60

J. Petroleum Technol. Altern. Fuels

50 40 C2 C3 C4 C5 C6 Benzene Toluene Xylene Yield % 30 20 10 0 200 250 300 350 Reaction Temperature,oC Co-La (6%)

40

50

Co-La (4%)

40 30 Yield % 20 10 0

Co-La ( 2%) Yield % 20

0

200

250 300 350 Reaction Temperature,oC

200

250 300 Reaction Temperature, oC

350

Figure 5. Conversion Products of Methanol on Co-La catalysts using Different Lanthanum Loading.

products consisted of ethane, propane and hexane at all reaction temperatures, benzene and toluene start to appear at reaction temperature 250° besides xylene C, that appeared as traces at 300° C. As the reaction temperature increases the yield of ethane and propane increases and show maximum values at reaction temperature 275° (70.6 and 2.8%) for Co/-alumina C catalyst and at reaction temperature 250° C (38.5 and 2.0%) on using La/ -alumina catalyst (Figure 4). On the other hand, the yield of hexane hydrocarbons at all reaction temperatures is higher on using lanthanum catalyst than on cobalt one. Benzene and toluene aromatic hydrocarbons appear as traces at reaction temperature 250° and continuously increase with the C increase in reaction temperature up to 300° (Figure 4). C Meanwhile, the yield of hexane hydrocarbons decreases with the increase in reaction temperature. The same trend is observed for aromatic products, which show higher yield on using La catalyst. This is an indication that: lanthanum active sites prefer the formation of aromatic compounds. Meanwhile, Co3O4 species preferred the cracking reaction, in agreement with Desai and Richardson (1986) conclusion and as established from the higher yield of C2 alkane hydrocarbons, compared with lanthanum catalyst.

For bimetallic Co-La (2%)/ -alumina catalyst (Figure 5), the reaction products are mainly consisted of paraffinic (ethane, propane, butane, pentane, hexane) hydrocarbons with a maximum at reaction temperature 275° and aromatic hydrocarbons benzene appeared at C 200° toluene and xylene appeared at 225° C, C. Benzene is the predominant aromatic product and their yields increases with the increase in reaction temperature. The increase in the yield of ethane and propane up to reaction temperature 275° may have resulted from C the cracking reaction as indicated from the simultaneous decrease in the yield of butane, pentane and hexane hydrocarbons. The conversion reaction of methanol shows the same behavior upon increasing the lanthanum loading from 2 to 4 then to 6% (Figure 5) but with some differences which are: i.) The yield of ethane and propane hydrocarbons decreases with the increase in lanthanum loading from 2 to 6%. ii.) Toluene and xylene aromatic products start to appear at a reaction temperature of 200° and the yield of aroC matic hydrocarbon products increases continuously with the increase in reaction temperature and with lanthanum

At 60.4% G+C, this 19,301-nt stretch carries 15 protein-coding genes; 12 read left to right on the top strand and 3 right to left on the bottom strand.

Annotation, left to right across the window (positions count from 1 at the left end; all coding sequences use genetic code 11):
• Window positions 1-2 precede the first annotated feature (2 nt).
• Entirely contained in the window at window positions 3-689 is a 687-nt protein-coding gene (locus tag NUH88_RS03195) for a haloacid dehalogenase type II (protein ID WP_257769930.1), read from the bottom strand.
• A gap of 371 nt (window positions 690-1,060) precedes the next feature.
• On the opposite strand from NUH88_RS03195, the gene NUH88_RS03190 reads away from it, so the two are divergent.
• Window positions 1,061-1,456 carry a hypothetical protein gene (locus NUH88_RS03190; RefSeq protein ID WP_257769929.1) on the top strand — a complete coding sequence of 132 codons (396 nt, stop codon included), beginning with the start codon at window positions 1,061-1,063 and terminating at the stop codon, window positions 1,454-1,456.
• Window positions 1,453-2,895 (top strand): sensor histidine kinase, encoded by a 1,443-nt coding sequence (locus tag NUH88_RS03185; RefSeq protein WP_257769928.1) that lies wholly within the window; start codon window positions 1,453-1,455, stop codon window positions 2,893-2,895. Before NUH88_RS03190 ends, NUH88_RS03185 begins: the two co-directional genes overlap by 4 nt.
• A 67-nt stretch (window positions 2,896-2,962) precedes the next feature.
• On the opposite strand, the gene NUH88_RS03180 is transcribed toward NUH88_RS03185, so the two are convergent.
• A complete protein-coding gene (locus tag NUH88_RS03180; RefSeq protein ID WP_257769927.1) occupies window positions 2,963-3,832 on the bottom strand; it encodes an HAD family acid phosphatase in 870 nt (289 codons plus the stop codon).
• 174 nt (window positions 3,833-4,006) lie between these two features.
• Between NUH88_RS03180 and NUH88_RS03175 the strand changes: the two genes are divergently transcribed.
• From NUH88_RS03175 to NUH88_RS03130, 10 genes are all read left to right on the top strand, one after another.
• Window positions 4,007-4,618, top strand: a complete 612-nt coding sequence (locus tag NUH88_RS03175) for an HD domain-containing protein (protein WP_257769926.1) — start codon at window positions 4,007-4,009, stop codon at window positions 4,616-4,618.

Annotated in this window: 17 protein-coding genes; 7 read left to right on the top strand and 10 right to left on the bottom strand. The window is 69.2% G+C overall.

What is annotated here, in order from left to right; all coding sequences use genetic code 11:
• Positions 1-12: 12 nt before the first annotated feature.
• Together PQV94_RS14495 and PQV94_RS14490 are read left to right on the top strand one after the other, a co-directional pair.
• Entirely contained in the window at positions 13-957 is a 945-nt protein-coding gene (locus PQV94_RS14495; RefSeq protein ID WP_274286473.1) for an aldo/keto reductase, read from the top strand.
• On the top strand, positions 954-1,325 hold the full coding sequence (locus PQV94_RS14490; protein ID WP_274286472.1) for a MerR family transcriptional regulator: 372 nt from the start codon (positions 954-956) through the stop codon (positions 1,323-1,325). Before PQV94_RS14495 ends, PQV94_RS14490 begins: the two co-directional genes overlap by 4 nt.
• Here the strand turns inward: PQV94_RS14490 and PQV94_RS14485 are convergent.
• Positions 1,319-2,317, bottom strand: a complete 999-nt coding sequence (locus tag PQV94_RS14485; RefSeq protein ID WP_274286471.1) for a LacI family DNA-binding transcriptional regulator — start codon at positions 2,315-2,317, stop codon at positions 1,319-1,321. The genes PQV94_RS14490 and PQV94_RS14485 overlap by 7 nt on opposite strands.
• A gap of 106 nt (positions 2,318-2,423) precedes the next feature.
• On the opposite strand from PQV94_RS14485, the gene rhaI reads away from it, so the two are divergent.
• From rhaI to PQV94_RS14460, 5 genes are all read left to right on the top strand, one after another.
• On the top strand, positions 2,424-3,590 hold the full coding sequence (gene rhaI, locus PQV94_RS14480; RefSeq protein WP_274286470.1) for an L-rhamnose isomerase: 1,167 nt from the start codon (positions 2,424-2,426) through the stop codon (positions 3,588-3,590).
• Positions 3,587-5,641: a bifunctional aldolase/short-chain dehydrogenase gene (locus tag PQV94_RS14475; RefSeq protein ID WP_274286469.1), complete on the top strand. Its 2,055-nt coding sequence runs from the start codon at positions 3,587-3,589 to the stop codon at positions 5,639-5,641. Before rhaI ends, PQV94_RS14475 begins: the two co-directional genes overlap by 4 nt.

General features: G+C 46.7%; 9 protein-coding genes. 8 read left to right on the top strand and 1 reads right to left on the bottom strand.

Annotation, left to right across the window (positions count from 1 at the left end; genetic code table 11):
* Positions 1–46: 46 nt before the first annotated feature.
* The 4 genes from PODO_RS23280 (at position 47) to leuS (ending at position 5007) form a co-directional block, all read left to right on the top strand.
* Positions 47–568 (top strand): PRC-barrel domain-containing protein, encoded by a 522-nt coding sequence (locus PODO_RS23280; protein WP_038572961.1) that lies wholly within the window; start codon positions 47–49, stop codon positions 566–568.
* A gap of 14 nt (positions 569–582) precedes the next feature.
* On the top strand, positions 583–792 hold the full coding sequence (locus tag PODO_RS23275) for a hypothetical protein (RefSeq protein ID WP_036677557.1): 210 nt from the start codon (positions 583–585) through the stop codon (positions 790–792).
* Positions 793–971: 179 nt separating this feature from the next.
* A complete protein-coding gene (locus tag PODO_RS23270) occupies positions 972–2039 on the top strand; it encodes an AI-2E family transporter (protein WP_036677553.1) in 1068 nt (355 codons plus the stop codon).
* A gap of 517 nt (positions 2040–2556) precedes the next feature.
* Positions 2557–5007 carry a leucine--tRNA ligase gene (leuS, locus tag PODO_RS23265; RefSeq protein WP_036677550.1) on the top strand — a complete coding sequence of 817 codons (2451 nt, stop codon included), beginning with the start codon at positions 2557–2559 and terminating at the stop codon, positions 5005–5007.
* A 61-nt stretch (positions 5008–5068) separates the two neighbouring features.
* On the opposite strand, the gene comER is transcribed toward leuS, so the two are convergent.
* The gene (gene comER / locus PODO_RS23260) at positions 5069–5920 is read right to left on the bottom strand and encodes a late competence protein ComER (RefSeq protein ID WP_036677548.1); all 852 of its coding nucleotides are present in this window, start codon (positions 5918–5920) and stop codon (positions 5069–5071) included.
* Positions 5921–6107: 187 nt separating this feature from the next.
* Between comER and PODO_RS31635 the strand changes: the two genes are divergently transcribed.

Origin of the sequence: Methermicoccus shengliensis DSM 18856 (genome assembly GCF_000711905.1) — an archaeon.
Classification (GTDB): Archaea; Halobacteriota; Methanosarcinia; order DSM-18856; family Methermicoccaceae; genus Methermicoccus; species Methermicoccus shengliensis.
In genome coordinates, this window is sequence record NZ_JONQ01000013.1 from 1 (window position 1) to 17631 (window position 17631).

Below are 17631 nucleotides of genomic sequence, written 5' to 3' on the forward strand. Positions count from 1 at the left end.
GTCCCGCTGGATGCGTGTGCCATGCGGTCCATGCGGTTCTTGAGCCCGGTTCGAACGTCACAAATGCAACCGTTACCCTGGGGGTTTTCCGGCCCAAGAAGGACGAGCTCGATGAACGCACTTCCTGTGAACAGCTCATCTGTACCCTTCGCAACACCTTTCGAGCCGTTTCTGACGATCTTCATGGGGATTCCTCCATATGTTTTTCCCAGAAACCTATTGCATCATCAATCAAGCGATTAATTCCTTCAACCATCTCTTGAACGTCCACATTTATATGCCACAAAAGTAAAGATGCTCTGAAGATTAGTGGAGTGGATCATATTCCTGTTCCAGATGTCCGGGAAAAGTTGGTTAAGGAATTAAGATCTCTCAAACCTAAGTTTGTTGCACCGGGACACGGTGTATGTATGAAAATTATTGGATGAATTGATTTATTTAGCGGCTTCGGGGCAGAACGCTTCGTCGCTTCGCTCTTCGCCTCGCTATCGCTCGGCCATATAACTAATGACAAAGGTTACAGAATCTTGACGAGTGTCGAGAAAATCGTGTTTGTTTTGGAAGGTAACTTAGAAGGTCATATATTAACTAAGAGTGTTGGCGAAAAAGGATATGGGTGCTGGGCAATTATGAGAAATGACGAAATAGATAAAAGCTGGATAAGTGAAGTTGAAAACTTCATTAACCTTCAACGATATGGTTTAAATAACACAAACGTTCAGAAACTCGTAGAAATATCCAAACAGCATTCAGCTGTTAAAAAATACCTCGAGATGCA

Riad and Mikhail

61

100

100

80 A lk a n e S e le c tiv ity %

80 A ro m a tic S e le c tivity %

60

60

40 Co La Co-La (2%) Co-La (4%) Co-La (6%)

40

20

20

0 200 250 Reaction Temperature, oC 300

0 200 250

Reaction Temperature,oC

300

Figure 6. Selectivity % for Alkane and Aromatic Hydrocarbons Using the Prepared Catalysts.

loading. iii.) The selectivity (S%) for alkane hydrocarbons formation decreases with the increase in the reaction temperature on using all the studied catalysts. It decreases from 72.7 to 60.0 then to 23.0% with the increase in lanthanum loading from 2 to 4 then to 6% respectively, at reaction temperature 300° (Figure 6). C Thus, Co-La (2%)/ -alumina catalyst is the most selective one for alkane formation. iv.) The selectivity to aromatic hydrocarbons increases with the increase in the reaction temperature up to 300° and also it increases from 27.0 to 39.7 and then C, to 76.9%, on increasing La loading from 2 to 4 then to 6% (Figure 6). In other word, higher temperature and lanthanum loading prefer the formation of aromatic products. Co-La (6%)/ -alumina catalyst is the most selective one for aromatics formation. Reaction mechanism It is well known that, the mechanism of transformation of methanol to hydrocarbons occurs through the formation of "oxonium" ion (via methoxy species and dimethyl ether) on the acidic acid sites of the prepared catalysts that induce a series of reactions leading to the formation of primary olfinic products (Asher et al., 1984) as followed:

Moreover, the reaction continues to give higher olfinic products via repeated methylation, oligomerization and cracking of higher alkenes. Light olefins are subsequently reacting further to form a mixture of paraffin, and aromatic hydrocarbons. The formation of aromatics from short chain alkene involves the following successive steps: i. Oligomerization ii. Formation of dienes through hydrogen transfer from oligomers to light alkenes iii. Cyclization of diene into C5 or C6 cyclic olefins (whose inter isomerization is rapid) iv. Hydrogen transfer from the cyclic to light alkenes Moreover, the first benzenic molecules can be rapidly alkylated by methanol, (Schulz et al., 1991). The hydride transfer process leads to the disproportionation of alkene into alkanes and aromatic compounds. Indeed the formation of one molecule of aromatic hydrocarbon requires

62

J. Petroleum Technol. Altern. Fuels